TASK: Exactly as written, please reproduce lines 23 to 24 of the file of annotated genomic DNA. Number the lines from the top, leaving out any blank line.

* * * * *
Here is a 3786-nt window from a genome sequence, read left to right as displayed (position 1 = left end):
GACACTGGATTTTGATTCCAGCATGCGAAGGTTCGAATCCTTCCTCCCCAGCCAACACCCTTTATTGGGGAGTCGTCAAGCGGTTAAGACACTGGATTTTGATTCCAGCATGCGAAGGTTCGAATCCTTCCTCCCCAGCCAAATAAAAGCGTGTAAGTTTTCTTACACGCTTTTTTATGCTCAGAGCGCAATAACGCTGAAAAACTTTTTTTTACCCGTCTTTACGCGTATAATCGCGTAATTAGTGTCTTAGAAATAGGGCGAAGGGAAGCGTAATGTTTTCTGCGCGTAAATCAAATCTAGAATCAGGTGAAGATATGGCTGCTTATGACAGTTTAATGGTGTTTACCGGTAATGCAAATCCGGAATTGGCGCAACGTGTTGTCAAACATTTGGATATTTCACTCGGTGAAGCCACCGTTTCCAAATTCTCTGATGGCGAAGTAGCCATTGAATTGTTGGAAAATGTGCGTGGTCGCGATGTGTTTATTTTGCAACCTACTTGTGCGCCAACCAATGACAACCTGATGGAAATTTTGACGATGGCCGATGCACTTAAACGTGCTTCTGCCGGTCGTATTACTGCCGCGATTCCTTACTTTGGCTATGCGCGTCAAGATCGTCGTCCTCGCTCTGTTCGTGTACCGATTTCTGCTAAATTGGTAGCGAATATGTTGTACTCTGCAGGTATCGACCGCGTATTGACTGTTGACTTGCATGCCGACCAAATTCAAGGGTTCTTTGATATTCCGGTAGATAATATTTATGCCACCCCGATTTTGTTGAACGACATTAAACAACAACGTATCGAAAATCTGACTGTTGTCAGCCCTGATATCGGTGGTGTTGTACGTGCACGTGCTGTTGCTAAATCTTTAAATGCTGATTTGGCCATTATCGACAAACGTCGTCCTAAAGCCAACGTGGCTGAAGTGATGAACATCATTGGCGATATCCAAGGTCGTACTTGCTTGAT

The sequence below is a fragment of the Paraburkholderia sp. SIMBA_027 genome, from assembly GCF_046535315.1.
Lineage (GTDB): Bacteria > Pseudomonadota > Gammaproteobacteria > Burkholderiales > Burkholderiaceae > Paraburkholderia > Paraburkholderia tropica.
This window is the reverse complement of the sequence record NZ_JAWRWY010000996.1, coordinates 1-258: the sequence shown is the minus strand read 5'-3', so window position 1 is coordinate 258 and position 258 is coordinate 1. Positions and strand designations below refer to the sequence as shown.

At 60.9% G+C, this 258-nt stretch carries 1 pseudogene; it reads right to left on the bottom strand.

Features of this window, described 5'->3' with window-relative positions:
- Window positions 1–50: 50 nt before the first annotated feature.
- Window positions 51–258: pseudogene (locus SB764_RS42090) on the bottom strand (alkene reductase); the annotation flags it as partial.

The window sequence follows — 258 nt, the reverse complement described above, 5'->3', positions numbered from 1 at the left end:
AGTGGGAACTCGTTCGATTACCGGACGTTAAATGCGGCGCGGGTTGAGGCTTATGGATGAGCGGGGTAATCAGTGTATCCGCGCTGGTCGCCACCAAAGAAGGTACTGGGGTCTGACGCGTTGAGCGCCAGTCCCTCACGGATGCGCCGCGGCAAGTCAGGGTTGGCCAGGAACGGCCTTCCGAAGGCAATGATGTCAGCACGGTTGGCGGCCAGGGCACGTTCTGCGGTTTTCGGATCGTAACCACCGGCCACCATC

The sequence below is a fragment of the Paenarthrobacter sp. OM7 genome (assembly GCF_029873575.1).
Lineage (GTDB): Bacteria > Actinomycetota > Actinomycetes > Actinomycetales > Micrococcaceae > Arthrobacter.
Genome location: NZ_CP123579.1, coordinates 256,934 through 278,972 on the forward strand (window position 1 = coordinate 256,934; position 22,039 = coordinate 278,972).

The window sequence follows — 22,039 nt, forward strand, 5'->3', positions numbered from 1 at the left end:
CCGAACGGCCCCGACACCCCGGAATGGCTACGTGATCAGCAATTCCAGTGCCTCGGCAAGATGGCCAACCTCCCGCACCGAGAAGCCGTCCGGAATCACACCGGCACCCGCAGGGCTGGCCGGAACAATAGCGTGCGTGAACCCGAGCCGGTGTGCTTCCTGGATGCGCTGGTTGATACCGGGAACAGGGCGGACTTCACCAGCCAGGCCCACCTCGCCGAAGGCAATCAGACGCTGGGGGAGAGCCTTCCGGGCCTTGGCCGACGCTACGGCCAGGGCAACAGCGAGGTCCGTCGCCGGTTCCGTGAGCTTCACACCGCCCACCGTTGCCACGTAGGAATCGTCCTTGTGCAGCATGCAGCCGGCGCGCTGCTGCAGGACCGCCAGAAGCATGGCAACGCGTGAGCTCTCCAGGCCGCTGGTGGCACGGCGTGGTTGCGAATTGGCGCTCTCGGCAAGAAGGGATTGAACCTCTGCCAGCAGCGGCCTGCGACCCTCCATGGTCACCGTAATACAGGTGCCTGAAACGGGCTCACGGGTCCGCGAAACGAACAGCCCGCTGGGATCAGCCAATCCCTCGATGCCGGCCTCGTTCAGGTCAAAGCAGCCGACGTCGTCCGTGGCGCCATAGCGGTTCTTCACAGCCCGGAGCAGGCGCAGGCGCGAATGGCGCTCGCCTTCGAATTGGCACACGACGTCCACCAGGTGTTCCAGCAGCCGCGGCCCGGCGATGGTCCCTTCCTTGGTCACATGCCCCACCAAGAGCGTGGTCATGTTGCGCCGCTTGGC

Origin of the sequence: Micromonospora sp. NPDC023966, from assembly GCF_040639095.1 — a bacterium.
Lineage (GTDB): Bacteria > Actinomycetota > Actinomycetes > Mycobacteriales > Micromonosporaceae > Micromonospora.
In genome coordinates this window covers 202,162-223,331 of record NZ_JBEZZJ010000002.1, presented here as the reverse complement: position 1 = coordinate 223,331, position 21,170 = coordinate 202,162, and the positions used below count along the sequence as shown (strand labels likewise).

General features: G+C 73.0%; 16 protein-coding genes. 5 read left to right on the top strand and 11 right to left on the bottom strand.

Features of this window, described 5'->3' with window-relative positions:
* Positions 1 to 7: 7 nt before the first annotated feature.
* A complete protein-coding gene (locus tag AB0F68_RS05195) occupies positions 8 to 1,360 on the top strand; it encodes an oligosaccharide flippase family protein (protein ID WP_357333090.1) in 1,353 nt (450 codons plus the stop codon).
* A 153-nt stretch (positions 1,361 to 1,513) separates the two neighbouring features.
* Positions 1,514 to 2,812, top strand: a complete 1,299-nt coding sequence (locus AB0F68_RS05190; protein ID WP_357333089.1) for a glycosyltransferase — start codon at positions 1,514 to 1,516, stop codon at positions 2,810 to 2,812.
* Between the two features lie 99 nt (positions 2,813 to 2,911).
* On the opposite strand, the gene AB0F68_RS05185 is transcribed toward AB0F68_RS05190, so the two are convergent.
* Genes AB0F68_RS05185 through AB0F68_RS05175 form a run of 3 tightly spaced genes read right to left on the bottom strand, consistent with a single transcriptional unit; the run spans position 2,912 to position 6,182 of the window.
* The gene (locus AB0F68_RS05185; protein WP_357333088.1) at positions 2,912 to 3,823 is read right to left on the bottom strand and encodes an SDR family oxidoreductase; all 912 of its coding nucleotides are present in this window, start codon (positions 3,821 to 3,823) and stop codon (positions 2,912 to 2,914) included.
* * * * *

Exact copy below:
* A complete protein-coding gene (locus tag AB0F68_RS05195) occupies positions 8 to 1,360 on the top strand; it encodes an oligosaccharide flippase family protein (protein ID WP_357333090.1) in 1,353 nt (450 codons plus the stop codon).
* A 153-nt stretch (positions 1,361 to 1,513) separates the two neighbouring features.